Open the Door and They Bolt? How To Work With Dogs That Run

photoSome canines are just born to run, and while their reasons for leaving are not always the same, there are two common themes. Dogs run away to either (a) reach a better location where something rewarding may occur or (b) escape from an actual or perceived danger.

Keep in mind that wolves, dogs’ living ancestors, roam for a living. For them, roaming is a natural behavior that involves exploring, discovering, scouting, and hunting. A wolf’s or wild dog’s home range usually covers several square miles. Additionally, nature has equipped them (and domestic canines) with a built-in navigation system that lets them create and store mental maps so they never get lost.

With these amazing skills, all they need is a good reason to leave and they’re gone. However, this can be a problem in the urban jungle. In our society, roaming dogs get into plenty of trouble and many of them end up in pounds. Wandering dogs are not happy dogs – if the cars and trucks don’t get them and they don’t bite or get bitten first, the animal control officer will eventually find them.

What then are some of the causes of roaming?

Boredom. Sometimes some dog owners go to work and leave their pet tied up or wandering in the yard because they’re worried the animal might ransack the house if left inside. An active, curious dog in a small backyard is a potential recipe for disaster as he is a natural candidate for escape.

Reproductive impulse. An intact male canine roams when he senses estrogen in the air. Why, though, would a neutered male or a female develop a desire to wander? That’s because sexual urges come from the brain, not the loins. Although castration eliminates testosterone in about eight hours, a neutered male is still a male. While castration reduces roaming in 90 percent of canines, there is the remaining 10 percent that behave as if nothing has changed.

Social reasons. Some dogs have secondary homes or dens just like wolves. Unless physically restrained, they will leave one home and go to the other every so often.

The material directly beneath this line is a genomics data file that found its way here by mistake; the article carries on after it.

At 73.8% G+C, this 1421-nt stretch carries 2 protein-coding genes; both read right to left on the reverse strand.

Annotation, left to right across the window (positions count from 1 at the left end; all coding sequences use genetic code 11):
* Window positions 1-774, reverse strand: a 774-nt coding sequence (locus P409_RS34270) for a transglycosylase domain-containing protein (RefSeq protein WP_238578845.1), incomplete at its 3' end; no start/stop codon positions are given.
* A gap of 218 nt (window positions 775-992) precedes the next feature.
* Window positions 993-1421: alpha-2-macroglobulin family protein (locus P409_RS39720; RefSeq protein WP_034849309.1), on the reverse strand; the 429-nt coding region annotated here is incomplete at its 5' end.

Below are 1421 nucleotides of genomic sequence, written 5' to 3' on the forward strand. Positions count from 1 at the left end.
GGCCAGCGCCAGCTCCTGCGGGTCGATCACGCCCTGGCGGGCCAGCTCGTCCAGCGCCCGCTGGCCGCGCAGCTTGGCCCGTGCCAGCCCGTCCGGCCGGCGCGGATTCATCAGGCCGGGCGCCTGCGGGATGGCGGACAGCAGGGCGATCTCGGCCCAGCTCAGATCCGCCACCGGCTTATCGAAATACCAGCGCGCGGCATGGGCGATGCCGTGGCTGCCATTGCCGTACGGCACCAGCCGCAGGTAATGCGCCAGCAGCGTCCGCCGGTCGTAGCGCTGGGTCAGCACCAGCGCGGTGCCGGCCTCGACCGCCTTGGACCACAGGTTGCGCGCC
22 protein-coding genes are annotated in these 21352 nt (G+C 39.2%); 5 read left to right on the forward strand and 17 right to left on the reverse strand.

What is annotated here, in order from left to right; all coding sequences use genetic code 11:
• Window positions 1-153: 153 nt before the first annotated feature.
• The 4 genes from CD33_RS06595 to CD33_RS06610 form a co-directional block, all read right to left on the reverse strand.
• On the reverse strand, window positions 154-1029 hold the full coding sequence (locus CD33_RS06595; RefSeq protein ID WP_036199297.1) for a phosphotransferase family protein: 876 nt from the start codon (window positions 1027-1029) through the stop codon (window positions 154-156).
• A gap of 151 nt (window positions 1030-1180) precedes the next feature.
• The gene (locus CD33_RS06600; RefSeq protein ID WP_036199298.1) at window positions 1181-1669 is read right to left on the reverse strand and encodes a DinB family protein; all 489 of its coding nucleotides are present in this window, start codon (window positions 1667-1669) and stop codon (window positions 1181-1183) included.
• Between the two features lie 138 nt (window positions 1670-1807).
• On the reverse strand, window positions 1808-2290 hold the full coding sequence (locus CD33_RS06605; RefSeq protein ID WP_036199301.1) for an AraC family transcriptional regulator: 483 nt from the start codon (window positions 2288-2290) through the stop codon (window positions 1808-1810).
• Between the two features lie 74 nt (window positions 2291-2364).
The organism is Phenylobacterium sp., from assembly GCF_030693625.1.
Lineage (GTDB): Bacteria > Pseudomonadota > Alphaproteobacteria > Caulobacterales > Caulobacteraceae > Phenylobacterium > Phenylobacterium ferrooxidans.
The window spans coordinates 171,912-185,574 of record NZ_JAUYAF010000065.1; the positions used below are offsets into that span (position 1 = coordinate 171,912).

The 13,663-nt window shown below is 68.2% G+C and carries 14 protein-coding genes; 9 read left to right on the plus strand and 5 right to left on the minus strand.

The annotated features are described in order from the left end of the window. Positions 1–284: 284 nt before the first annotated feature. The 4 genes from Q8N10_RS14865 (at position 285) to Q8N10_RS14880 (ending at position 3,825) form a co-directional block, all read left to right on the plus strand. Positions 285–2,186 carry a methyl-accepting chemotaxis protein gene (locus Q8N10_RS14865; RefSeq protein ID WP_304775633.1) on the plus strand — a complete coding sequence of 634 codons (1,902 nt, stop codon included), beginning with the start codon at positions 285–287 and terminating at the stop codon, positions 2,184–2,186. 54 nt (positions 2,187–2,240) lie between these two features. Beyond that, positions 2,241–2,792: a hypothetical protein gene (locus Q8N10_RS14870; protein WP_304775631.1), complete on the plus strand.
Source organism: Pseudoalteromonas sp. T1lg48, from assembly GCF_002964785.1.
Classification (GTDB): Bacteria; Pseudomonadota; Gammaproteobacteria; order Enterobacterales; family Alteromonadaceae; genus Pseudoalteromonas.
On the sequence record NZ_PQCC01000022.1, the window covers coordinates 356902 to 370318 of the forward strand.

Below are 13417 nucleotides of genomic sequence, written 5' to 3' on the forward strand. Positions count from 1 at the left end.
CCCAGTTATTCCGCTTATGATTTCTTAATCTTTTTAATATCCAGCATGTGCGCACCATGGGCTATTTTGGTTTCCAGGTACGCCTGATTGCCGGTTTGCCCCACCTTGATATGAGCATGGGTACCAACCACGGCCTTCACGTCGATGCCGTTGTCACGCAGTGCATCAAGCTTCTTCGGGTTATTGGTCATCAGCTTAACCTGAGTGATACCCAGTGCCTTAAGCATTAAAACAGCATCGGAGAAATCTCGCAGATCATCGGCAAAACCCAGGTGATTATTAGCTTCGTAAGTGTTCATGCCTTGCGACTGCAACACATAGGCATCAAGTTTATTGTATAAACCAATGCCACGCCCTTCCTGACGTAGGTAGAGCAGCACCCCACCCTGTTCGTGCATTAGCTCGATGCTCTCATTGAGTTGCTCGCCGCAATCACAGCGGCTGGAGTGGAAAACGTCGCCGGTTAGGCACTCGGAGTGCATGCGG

Predatory drive. This is another very strong, almost magnetic force that draws canines away from their home. Seeking and finding prey is one of their most powerful natural behaviors that come with intrinsic rewards. We may give our pets all the food they need, but it does not get rid of their drive to hunt.

Fear of thunderstorms. Some phobic dogs express their extreme displeasure by trying to run away from what troubles them. If such a dog starts to run and run, he will eventually learn that the storm dwindles. Therefore, running away during storms occurs more often as it apparently stops something bad from happening.

What can we do about roaming?

Make sure your dog is neutered. While it’s not a panacea, neutering is the best way to reduce the chances of roaming in an intact dog. In addition, unneutered, wandering canines just add to the already overwhelming number of unwanted puppies.

Surround your yard with a sturdy, solid fence to prevent your pet from escaping and neighboring dogs from visiting. Runs, ties, and electric fences are not recommended as they don’t keep other animals out and seem to boost territorial aggression in some dogs.

Make home as rewarding a place as possible. Put your dog on a long line and give him small meals frequently by the back door. Enrich his environment by providing him with some company while you’re away, plenty of daily aerobic exercise, and a sensible diet. Also see to it he has a meaningful job to do when you’re together.

For dogs that run away due to a phobia, it’s important to tackle the source of the fear through a specific behavior modification program.

Make sure your dog is properly identified with identification tags and collars, a microchip, or tattooing so he can be safely returned in case of an escape.

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